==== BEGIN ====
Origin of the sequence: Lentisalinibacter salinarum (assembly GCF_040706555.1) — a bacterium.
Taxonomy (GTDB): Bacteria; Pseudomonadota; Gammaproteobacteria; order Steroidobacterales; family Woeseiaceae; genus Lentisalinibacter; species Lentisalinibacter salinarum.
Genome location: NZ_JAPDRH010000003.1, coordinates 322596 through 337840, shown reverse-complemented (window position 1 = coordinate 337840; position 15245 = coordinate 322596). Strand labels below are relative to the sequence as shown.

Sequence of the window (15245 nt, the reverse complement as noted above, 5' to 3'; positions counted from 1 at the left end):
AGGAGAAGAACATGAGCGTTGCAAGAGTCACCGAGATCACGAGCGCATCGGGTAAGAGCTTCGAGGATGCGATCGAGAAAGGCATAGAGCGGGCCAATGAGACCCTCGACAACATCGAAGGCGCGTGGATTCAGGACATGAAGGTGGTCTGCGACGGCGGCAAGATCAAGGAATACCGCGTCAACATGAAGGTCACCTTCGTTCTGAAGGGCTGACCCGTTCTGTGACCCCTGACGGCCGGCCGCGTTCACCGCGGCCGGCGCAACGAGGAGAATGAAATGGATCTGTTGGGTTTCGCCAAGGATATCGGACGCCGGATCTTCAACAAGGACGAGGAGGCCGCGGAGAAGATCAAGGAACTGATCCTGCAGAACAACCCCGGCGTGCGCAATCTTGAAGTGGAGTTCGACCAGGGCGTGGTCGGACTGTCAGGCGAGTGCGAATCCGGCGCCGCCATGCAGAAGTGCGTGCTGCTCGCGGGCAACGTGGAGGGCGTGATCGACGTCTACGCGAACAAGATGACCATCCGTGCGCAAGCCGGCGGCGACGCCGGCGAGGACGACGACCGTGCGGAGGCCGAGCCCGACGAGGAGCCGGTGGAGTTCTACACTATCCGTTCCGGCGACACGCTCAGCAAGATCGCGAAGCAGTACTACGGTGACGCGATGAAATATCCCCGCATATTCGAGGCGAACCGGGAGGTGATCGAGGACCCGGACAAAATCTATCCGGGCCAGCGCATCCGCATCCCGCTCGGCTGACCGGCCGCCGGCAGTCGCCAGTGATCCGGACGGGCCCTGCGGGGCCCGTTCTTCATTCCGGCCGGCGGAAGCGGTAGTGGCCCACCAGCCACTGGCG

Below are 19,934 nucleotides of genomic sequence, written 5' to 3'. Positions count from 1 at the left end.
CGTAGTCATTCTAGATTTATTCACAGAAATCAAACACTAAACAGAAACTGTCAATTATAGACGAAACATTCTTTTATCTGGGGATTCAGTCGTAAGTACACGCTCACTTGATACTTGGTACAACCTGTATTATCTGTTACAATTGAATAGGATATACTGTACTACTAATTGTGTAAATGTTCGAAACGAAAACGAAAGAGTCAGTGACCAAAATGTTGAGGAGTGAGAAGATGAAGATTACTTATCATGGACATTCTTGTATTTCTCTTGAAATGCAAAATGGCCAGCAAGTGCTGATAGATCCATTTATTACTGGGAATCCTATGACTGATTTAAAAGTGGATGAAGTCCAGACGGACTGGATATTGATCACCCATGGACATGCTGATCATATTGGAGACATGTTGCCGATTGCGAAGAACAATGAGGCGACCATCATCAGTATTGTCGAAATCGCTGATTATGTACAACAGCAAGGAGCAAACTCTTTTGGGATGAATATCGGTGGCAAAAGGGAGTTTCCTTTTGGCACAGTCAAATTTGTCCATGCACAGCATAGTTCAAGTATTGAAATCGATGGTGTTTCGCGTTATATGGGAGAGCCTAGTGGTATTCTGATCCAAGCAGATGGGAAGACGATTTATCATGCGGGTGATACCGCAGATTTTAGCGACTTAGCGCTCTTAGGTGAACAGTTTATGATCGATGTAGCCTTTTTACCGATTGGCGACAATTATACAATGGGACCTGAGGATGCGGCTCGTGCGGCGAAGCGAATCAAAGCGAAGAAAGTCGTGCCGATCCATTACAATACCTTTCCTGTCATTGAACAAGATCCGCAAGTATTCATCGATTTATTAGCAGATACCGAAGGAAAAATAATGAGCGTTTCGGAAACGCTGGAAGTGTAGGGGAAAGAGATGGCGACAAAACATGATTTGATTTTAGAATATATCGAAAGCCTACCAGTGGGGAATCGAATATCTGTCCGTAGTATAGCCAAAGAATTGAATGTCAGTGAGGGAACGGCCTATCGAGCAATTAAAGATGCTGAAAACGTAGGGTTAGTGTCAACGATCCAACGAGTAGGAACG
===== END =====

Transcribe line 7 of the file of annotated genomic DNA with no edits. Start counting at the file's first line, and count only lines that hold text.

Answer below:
CGTAGTCATTCTAGATTTATTCACAGAAATCAAACACTAAACAGAAACTGTCAATTATAGACGAAACATTCTTTTATCTGGGGATTCAGTCGTAAGTACACGCTCACTTGATACTTGGTACAACCTGTATTATCTGTTACAATTGAATAGGATATACTGTACTACTAATTGTGTAAATGTTCGAAACGAAAACGAAAGAGTCAGTGACCAAAATGTTGAGGAGTGAGAAGATGAAGATTACTTATCATGGACATTCTTGTATTTCTCTTGAAATGCAAAATGGCCAGCAAGTGCTGATAGATCCATTTATTACTGGGAATCCTATGACTGATTTAAAAGTGGATGAAGTCCAGACGGACTGGATATTGATCACCCATGGACATGCTGATCATATTGGAGACATGTTGCCGATTGCGAAGAACAATGAGGCGACCATCATCAGTATTGTCGAAATCGCTGATTATGTACAACAGCAAGGAGCAAACTCTTTTGGGATGAATATCGGTGGCAAAAGGGAGTTTCCTTTTGGCACAGTCAAATTTGTCCATGCACAGCATAGTTCAAGTATTGAAATCGATGGTGTTTCGCGTTATATGGGAGAGCCTAGTGGTATTCTGATCCAAGCAGATGGGAAGACGATTTATCATGCGGGTGATACCGCAGATTTTAGCGACTTAGCGCTCTTAGGTGAACAGTTTATGATCGATGTAGCCTTTTTACCGATTGGCGACAATTATACAATGGGACCTGAGGATGCGGCTCGTGCGGCGAAGCGAATCAAAGCGAAGAAAGTCGTGCCGATCCATTACAATACCTTTCCTGTCATTGAACAAGATCCGCAAGTATTCATCGATTTATTAGCAGATACCGAAGGAAAAATAATGAGCGTTTCGGAAACGCTGGAAGTGTAGGGGAAAGAGATGGCGACAAAACATGATTTGATTTTAGAATATATCGAAAGCCTACCAGTGGGGAATCGAATATCTGTCCGTAGTATAGCCAAAGAATTGAATGTCAGTGAGGGAACGGCCTATCGAGCAATTAAAGATGCTGAAAACGTAGGGTTAGTGTCAACGATCCAACGAGTAGGAACG